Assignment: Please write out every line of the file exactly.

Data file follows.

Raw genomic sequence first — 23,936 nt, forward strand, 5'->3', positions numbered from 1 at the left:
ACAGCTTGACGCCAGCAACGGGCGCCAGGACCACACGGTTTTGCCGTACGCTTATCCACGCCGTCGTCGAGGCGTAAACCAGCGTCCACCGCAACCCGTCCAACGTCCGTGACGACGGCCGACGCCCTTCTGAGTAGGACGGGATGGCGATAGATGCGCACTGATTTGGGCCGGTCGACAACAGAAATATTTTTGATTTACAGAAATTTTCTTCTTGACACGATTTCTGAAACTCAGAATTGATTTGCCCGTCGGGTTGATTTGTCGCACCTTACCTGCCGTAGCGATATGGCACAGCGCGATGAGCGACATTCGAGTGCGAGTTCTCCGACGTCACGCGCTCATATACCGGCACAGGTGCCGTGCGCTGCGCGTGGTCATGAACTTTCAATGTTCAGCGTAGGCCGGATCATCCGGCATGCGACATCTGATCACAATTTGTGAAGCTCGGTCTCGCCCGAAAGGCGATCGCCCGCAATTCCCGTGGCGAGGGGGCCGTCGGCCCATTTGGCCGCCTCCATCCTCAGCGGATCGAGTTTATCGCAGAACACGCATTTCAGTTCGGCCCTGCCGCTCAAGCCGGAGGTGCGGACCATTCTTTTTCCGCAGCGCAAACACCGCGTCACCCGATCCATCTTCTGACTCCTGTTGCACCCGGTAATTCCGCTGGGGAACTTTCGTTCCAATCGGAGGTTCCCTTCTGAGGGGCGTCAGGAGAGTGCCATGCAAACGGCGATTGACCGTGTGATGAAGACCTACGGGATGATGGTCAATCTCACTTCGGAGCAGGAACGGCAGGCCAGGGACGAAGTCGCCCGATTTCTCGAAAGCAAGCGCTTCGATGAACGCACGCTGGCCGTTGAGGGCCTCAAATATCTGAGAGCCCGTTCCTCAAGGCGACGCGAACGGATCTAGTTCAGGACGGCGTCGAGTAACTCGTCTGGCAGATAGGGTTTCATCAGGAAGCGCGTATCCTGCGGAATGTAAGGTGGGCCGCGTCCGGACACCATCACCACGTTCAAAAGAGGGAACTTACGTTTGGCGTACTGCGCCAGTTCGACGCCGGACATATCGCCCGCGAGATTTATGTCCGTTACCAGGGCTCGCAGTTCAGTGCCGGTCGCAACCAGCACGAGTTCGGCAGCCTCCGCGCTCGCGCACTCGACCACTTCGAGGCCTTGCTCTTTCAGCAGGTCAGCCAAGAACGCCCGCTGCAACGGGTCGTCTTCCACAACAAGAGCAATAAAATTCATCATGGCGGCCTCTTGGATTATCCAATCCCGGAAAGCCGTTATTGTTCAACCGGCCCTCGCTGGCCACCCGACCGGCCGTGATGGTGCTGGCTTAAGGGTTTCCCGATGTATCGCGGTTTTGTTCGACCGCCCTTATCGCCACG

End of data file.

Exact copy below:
Raw genomic sequence first — 23,936 nt, forward strand, 5'->3', positions numbered from 1 at the left:
ACAGCTTGACGCCAGCAACGGGCGCCAGGACCACACGGTTTTGCCGTACGCTTATCCACGCCGTCGTCGAGGCGTAAACCAGCGTCCACCGCAACCCGTCCAACGTCCGTGACGACGGCCGACGCCCTTCTGAGTAGGACGGGATGGCGATAGATGCGCACTGATTTGGGCCGGTCGACAACAGAAATATTTTTGATTTACAGAAATTTTCTTCTTGACACGATTTCTGAAACTCAGAATTGATTTGCCCGTCGGGTTGATTTGTCGCACCTTACCTGCCGTAGCGATATGGCACAGCGCGATGAGCGACATTCGAGTGCGAGTTCTCCGACGTCACGCGCTCATATACCGGCACAGGTGCCGTGCGCTGCGCGTGGTCATGAACTTTCAATGTTCAGCGTAGGCCGGATCATCCGGCATGCGACATCTGATCACAATTTGTGAAGCTCGGTCTCGCCCGAAAGGCGATCGCCCGCAATTCCCGTGGCGAGGGGGCCGTCGGCCCATTTGGCCGCCTCCATCCTCAGCGGATCGAGTTTATCGCAGAACACGCATTTCAGTTCGGCCCTGCCGCTCAAGCCGGAGGTGCGGACCATTCTTTTTCCGCAGCGCAAACACCGCGTCACCCGATCCATCTTCTGACTCCTGTTGCACCCGGTAATTCCGCTGGGGAACTTTCGTTCCAATCGGAGGTTCCCTTCTGAGGGGCGTCAGGAGAGTGCCATGCAAACGGCGATTGACCGTGTGATGAAGACCTACGGGATGATGGTCAATCTCACTTCGGAGCAGGAACGGCAGGCCAGGGACGAAGTCGCCCGATTTCTCGAAAGCAAGCGCTTCGATGAACGCACGCTGGCCGTTGAGGGCCTCAAATATCTGAGAGCCCGTTCCTCAAGGCGACGCGAACGGATCTAGTTCAGGACGGCGTCGAGTAACTCGTCTGGCAGATAGGGTTTCATCAGGAAGCGCGTATCCTGCGGAATGTAAGGTGGGCCGCGTCCGGACACCATCACCACGTTCAAAAGAGGGAACTTACGTTTGGCGTACTGCGCCAGTTCGACGCCGGACATATCGCCCGCGAGATTTATGTCCGTTACCAGGGCTCGCAGTTCAGTGCCGGTCGCAACCAGCACGAGTTCGGCAGCCTCCGCGCTCGCGCACTCGACCACTTCGAGGCCTTGCTCTTTCAGCAGGTCAGCCAAGAACGCCCGCTGCAACGGGTCGTCTTCCACAACAAGAGCAATAAAATTCATCATGGCGGCCTCTTGGATTATCCAATCCCGGAAAGCCGTTATTGTTCAACCGGCCCTCGCTGGCCACCCGACCGGCCGTGATGGTGCTGGCTTAAGGGTTTCCCGATGTATCGCGGTTTTGTTCGACCGCCCTTATCGCCACG